Go ahead and ask: How do you know you’re “trans”?

Heath Brandon photo from Flickr, licensed under Creative Commons.
Heath Brandon photo from Flickr, licensed under Creative Commons.

I was listening to a podcast of Adam Carolla and celebrity physician Dr. Drew Pinsky, and they were asked to explain what it means to be transgender.

Now, I could unpack their conversation, because some of what they said bordered on homophobia (or at least transphobia) … Carolla was fixated on someone “cutting into his junk,” while Pinsky compared transgender people to people who “think they have Napoleon trapped inside them.”

But I’m not going to beat up on them, because some of what they said was just ignorance. And Carolla made what I thought was a good point … he hesitates to even bring up anything about transgender people, for fear that he’ll be attacked.

I’ve heard this from friends of mine. They want to ask me something but they’re afraid I’ll be offended. Um, I’m pretty hard to offend, and my feeling is, it’s better to ask a question than to stay uninformed. My feeling is, go ahead and ask me.

(HEY! Maybe it’s narcissistic of me, but I’m going to try to answer some questions I’m asked from time to time … and if you have a question, go ahead and email me, with the caveat that my perspective is only my perspective, and I’m white and MtF, so those are the only experiences I bring to bear on this. An online friend of mine says, “If you’ve met one transgender person, then you’ve met one transgender person.”)

The most common question I get asked when I come out to someone is … “How do you know you’re male-bodied but feel female inside?”

And my answer is, I don’t. I don’t know what it means to be born and raised female. I was born and raised male. I can’t compare those two things.

I mean, I could tell you a whole lot of stuff, like how when I went through puberty, and started to grow hair on my chest, I wanted to cry all the time, or how I hated to get undressed in front of the “other boys” in the locker room. I could tell you how I often seem to be the only male-bodied person in a roomful of women, or how I have trouble relating to men engaged in “guy talk.”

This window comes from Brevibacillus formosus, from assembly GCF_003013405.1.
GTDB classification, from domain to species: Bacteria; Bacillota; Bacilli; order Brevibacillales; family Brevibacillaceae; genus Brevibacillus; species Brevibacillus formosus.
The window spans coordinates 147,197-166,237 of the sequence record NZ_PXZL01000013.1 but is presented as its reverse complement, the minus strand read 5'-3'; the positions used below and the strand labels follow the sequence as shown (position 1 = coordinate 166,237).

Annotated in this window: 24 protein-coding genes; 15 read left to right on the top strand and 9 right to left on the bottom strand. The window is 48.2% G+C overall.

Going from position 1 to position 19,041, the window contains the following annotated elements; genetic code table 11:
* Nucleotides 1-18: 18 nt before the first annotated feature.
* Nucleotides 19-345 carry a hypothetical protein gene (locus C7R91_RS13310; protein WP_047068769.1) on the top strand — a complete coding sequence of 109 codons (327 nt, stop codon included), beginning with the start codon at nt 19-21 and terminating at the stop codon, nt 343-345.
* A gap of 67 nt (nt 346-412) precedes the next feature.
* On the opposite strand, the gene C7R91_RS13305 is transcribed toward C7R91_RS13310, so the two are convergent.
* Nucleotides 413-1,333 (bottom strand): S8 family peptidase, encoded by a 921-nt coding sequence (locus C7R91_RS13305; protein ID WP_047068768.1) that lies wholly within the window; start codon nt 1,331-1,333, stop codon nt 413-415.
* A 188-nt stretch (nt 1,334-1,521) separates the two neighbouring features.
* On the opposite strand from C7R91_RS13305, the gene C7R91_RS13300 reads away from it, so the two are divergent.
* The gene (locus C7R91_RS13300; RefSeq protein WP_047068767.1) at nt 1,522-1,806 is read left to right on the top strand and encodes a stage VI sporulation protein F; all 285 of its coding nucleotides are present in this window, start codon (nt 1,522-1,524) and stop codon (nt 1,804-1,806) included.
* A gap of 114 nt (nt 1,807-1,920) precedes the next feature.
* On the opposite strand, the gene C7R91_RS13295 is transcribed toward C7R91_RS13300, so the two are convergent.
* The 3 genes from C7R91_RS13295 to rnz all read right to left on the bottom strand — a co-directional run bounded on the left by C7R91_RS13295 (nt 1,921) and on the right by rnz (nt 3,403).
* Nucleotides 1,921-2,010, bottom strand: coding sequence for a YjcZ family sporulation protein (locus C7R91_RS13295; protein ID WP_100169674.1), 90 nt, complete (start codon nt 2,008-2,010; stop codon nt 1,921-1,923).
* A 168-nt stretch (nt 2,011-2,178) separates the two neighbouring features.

I could even veer into some places that border on “men are from Mars, women are from Venus,” like how I always seem to gravitate toward stereotypically feminine pursuits, but I think gender essentialism is a load of crap. (I’m sensitive and I like to sew. Lots of men are sensitive or like sewing. It doesn’t mean they’re transgender.)

But the truth is, most of how I know I’m transgender isn’t so much because I feel “female” (because I don’t really know what that means), and more that I don’t relate to being “male” or a “man.” And when I stopped trying to be more masculine, I was much more comfortable with myself. And when I have a chance to relate to people as a woman, I’m even more comfortable.

Now, there are scientists trying to determine if there are differences in the brains of transgender people—does the brain of a female-to-male man look more like the brain of a woman born and raised female, or a man born and raised male? Or does it look like the brain of a gay man or a lesbian woman? But it’s all a lot of conjecture and speculation at this point.

So, for better or for worse, if someone tells you, “I think I’m transgender,” you probably should just trust them. When I figured it out, it’s just like a light bulb came on over my head, and I just … knew.


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